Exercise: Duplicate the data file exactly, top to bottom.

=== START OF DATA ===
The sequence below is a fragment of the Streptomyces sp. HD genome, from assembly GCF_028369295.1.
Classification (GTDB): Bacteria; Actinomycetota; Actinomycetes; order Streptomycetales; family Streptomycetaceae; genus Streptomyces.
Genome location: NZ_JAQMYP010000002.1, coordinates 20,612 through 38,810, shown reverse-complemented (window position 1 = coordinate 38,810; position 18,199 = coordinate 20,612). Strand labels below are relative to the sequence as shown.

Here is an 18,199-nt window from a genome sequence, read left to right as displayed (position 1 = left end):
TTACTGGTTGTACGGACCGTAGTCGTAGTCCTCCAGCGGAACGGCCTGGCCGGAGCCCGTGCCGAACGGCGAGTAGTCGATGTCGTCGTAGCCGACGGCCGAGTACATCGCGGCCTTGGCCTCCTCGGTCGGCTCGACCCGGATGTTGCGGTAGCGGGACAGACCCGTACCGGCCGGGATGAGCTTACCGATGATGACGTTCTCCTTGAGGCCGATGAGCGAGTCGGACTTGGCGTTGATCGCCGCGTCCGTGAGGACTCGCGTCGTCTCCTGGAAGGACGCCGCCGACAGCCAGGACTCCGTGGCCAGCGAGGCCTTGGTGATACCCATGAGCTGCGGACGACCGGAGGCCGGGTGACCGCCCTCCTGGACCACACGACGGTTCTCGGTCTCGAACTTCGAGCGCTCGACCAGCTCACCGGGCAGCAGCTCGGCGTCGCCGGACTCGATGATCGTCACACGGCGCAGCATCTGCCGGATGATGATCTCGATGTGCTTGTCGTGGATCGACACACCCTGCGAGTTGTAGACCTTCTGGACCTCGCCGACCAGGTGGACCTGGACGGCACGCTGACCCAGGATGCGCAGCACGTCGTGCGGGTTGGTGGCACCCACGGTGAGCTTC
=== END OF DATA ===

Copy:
The sequence below is a fragment of the Streptomyces sp. HD genome, from assembly GCF_028369295.1.
Classification (GTDB): Bacteria; Actinomycetota; Actinomycetes; order Streptomycetales; family Streptomycetaceae; genus Streptomyces.
Genome location: NZ_JAQMYP010000002.1, coordinates 20,612 through 38,810, shown reverse-complemented (window position 1 = coordinate 38,810; position 18,199 = coordinate 20,612). Strand labels below are relative to the sequence as shown.

Here is an 18,199-nt window from a genome sequence, read left to right as displayed (position 1 = left end):
TTACTGGTTGTACGGACCGTAGTCGTAGTCCTCCAGCGGAACGGCCTGGCCGGAGCCCGTGCCGAACGGCGAGTAGTCGATGTCGTCGTAGCCGACGGCCGAGTACATCGCGGCCTTGGCCTCCTCGGTCGGCTCGACCCGGATGTTGCGGTAGCGGGACAGACCCGTACCGGCCGGGATGAGCTTACCGATGATGACGTTCTCCTTGAGGCCGATGAGCGAGTCGGACTTGGCGTTGATCGCCGCGTCCGTGAGGACTCGCGTCGTCTCCTGGAAGGACGCCGCCGACAGCCAGGACTCCGTGGCCAGCGAGGCCTTGGTGATACCCATGAGCTGCGGACGACCGGAGGCCGGGTGACCGCCCTCCTGGACCACACGACGGTTCTCGGTCTCGAACTTCGAGCGCTCGACCAGCTCACCGGGCAGCAGCTCGGCGTCGCCGGACTCGATGATCGTCACACGGCGCAGCATCTGCCGGATGATGATCTCGATGTGCTTGTCGTGGATCGACACACCCTGCGAGTTGTAGACCTTCTGGACCTCGCCGACCAGGTGGACCTGGACGGCACGCTGACCCAGGATGCGCAGCACGTCGTGCGGGTTGGTGGCACCCACGGTGAGCTTC